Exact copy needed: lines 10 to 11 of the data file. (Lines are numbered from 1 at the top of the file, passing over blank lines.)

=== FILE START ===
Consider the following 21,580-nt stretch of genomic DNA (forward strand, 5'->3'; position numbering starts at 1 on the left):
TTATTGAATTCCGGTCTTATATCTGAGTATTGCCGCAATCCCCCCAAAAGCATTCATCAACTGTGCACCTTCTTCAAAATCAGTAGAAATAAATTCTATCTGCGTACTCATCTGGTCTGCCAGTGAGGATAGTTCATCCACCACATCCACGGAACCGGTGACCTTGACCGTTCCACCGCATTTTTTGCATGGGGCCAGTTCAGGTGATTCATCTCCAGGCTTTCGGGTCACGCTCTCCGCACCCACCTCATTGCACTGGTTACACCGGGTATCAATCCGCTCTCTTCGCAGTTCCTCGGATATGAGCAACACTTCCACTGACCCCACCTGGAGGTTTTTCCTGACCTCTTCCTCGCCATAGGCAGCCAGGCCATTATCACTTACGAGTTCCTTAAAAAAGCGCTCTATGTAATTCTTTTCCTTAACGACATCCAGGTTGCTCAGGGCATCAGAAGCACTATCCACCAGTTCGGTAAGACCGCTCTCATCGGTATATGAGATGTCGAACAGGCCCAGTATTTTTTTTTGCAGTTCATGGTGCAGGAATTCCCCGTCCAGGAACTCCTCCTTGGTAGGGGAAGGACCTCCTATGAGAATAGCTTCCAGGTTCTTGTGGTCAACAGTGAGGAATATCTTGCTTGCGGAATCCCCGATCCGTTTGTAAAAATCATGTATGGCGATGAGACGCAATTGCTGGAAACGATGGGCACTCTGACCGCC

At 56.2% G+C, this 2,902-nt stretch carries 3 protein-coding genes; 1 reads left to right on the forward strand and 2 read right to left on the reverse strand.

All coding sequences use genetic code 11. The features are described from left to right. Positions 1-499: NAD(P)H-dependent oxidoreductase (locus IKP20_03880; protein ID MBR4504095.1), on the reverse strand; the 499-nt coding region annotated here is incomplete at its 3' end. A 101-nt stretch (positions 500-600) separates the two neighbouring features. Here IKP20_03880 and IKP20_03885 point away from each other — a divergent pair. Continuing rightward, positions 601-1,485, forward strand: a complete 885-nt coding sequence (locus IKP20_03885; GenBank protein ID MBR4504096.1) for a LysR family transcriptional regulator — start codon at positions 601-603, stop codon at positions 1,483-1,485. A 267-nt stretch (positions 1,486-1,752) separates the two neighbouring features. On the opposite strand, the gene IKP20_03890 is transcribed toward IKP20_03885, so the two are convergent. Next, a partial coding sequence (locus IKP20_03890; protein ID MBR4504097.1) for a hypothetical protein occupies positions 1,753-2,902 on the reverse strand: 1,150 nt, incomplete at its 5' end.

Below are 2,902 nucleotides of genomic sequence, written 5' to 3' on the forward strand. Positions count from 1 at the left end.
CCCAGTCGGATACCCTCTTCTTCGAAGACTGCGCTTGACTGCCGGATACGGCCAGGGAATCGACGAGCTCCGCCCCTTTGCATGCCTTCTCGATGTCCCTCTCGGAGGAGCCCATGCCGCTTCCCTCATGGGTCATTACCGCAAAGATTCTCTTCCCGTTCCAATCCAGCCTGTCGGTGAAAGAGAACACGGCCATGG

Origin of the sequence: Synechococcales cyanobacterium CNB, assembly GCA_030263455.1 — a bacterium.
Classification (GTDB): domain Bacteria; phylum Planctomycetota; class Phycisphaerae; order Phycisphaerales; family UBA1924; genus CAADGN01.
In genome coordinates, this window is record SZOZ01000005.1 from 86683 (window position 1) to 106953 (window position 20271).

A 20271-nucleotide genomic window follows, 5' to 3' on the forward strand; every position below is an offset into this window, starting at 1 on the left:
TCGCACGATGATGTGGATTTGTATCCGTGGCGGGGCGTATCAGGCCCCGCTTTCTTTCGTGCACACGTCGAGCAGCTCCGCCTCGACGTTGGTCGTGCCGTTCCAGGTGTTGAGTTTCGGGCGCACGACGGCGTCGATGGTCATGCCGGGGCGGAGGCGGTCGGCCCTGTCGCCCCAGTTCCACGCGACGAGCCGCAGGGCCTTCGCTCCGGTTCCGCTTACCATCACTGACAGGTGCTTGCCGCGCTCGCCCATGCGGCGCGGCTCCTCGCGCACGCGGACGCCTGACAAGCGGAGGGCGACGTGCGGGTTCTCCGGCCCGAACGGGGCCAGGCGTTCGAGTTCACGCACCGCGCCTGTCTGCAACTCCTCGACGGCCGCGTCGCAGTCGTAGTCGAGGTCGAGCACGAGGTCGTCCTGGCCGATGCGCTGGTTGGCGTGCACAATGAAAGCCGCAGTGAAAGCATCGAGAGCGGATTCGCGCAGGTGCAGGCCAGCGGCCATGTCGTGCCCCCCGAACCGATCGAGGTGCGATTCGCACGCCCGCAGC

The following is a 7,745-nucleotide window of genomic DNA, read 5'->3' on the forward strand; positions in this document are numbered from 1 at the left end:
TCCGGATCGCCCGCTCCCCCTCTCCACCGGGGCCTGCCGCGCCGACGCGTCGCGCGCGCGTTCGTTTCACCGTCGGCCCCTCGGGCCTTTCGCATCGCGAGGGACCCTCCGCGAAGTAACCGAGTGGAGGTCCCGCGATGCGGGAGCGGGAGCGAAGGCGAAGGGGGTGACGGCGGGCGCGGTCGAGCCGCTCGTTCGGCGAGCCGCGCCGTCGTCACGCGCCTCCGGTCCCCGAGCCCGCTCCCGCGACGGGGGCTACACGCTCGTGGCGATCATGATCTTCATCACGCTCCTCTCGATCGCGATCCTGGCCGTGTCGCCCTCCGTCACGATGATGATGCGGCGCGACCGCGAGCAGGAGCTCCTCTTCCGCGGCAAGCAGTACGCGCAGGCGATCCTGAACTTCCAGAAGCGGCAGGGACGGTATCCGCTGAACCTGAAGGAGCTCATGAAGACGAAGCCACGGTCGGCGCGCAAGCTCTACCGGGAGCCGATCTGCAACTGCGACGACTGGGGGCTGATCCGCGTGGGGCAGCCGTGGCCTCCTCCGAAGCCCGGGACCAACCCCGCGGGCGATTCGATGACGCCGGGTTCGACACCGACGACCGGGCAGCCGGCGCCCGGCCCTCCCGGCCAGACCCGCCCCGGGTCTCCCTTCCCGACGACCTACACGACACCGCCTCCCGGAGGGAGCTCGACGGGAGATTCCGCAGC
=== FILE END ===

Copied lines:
A 20271-nucleotide genomic window follows, 5' to 3' on the forward strand; every position below is an offset into this window, starting at 1 on the left:
TCGCACGATGATGTGGATTTGTATCCGTGGCGGGGCGTATCAGGCCCCGCTTTCTTTCGTGCACACGTCGAGCAGCTCCGCCTCGACGTTGGTCGTGCCGTTCCAGGTGTTGAGTTTCGGGCGCACGACGGCGTCGATGGTCATGCCGGGGCGGAGGCGGTCGGCCCTGTCGCCCCAGTTCCACGCGACGAGCCGCAGGGCCTTCGCTCCGGTTCCGCTTACCATCACTGACAGGTGCTTGCCGCGCTCGCCCATGCGGCGCGGCTCCTCGCGCACGCGGACGCCTGACAAGCGGAGGGCGACGTGCGGGTTCTCCGGCCCGAACGGGGCCAGGCGTTCGAGTTCACGCACCGCGCCTGTCTGCAACTCCTCGACGGCCGCGTCGCAGTCGTAGTCGAGGTCGAGCACGAGGTCGTCCTGGCCGATGCGCTGGTTGGCGTGCACAATGAAAGCCGCAGTGAAAGCATCGAGAGCGGATTCGCGCAGGTGCAGGCCAGCGGCCATGTCGTGCCCCCCGAACCGATCGAGGTGCGATTCGCACGCCCGCAGC